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Theater review: 'Paradise Park' at City Garage

September 23, 2010 |  3:00 pm

City-Garage_Paradise-Park-Pic2"Because the theatre is the art form that deals above all others in human relationships, then theatre is the art, par excellence, in which we discover what it is to be human and what is possible for humans to be."

That summation from "Paradise Park" encapsulates both Charles L. Mee's absurdist comedy and its breakneck, breathtaking L.A. premiere at City Garage, the company's final outing in its alley space after 15 years.

As fans and detractors alike know, playwright Mee is an iconoclast without compare. In a kaleidoscopic series of amusement-park vignettes, Mee touches on themes of existential alienation and, ultimately, love like a trapeze artist leaving inexplicably hilarious, obliquely touching motion traces in his wake.

Director Frédérique Michel's signature blend of loopy and sardonic is on full display, and designer Charles Duncombe turns his trademark usage of specific colors and isolated elements -- for example, a wading pool sporting a crocodile -- into pure ethos.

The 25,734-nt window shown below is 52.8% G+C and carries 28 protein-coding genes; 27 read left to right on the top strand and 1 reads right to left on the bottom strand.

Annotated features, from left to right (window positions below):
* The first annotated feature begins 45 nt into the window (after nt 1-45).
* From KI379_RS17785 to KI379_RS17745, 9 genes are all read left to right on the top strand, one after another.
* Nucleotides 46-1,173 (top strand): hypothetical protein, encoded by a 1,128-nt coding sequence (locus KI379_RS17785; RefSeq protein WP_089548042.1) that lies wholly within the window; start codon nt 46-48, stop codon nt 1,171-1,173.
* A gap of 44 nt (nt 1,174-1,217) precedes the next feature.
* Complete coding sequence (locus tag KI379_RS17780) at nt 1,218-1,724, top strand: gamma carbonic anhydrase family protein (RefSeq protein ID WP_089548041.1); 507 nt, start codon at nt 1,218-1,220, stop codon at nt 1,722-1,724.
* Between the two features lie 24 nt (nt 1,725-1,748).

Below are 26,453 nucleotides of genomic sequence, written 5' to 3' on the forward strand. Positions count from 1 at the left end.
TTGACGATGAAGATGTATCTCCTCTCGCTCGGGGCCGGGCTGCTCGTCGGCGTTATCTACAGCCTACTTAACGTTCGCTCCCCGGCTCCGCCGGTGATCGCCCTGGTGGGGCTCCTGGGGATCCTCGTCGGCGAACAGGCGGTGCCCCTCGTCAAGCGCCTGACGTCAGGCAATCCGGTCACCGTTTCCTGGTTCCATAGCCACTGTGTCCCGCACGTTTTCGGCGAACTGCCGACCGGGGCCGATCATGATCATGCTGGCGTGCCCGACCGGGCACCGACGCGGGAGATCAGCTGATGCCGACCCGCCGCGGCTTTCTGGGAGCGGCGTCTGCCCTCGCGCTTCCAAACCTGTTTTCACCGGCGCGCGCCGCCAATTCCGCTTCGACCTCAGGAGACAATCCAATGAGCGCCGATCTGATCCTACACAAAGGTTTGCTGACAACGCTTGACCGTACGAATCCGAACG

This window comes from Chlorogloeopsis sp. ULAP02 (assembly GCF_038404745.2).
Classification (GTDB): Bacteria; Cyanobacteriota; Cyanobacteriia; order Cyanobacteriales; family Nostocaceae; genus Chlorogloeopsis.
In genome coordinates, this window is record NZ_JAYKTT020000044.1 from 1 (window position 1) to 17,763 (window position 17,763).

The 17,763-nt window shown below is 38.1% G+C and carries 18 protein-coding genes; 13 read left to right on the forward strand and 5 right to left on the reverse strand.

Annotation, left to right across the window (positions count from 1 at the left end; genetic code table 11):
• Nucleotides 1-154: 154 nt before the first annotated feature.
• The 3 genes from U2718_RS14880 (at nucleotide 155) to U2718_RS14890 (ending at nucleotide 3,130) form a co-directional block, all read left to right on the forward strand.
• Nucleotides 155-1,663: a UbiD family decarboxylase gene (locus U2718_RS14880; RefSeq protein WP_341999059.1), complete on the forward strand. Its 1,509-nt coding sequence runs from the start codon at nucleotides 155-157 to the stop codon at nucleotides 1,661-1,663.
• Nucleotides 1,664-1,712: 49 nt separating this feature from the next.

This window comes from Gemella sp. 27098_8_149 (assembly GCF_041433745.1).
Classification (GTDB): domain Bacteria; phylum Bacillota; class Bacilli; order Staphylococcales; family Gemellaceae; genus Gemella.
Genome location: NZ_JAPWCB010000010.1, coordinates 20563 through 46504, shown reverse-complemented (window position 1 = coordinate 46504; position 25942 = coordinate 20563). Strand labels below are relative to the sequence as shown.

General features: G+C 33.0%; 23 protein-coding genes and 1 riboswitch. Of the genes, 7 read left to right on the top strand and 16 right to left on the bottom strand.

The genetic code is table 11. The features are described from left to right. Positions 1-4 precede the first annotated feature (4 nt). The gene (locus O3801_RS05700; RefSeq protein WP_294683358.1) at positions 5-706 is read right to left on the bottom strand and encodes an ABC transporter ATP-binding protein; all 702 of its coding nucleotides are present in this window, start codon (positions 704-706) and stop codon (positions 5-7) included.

The cast, swanning about to sound designer Paul Rubenstein's eclectic scoring, wearing Josephine Poinsot's coy costumes with abandon, is terrific. Bo Roberts and the redoubtable Cynthia Mance as shakily married tourists perfectly counter K.C. Wright's edgy daughter and Tim Orona's cross-dressing inamorata. Kenneth Rudnicki's park newcomer dovetails with Reha Zemani's dream-troubled Midwesterner. Lena Kouyoumdjian's serene violinist and Jeff Atik's antic jack-of-many-trades -- including a chicken -- make potent opposite poles. Company stalwart Troy Dunn merges wryness and poignancy as clown Vikram, and Ann Stocking's ventriloquist is mesmerizing, no mean feat given that David E. Frank turns his bipolar dummies into a tour de force.

So is "Paradise Park," though it's hardly for all tastes. Still, to miss this representative valedictory is unthinkable.

-- David C. Nichols

"Paradise Park." City Garage, 1340 1/2 4th St. Alley, Santa Monica. 8 p.m. Fridays and Saturdays, 5:30 p.m. Sundays. Ends Nov. 7. $25. Pay what you can on Sundays. (310) 319-9939. Running time: 1 hour, 30 minutes.

Photo: Troy Dunn, David E. Frank and Ann Stocking. Credit: Paul Rubenstein.

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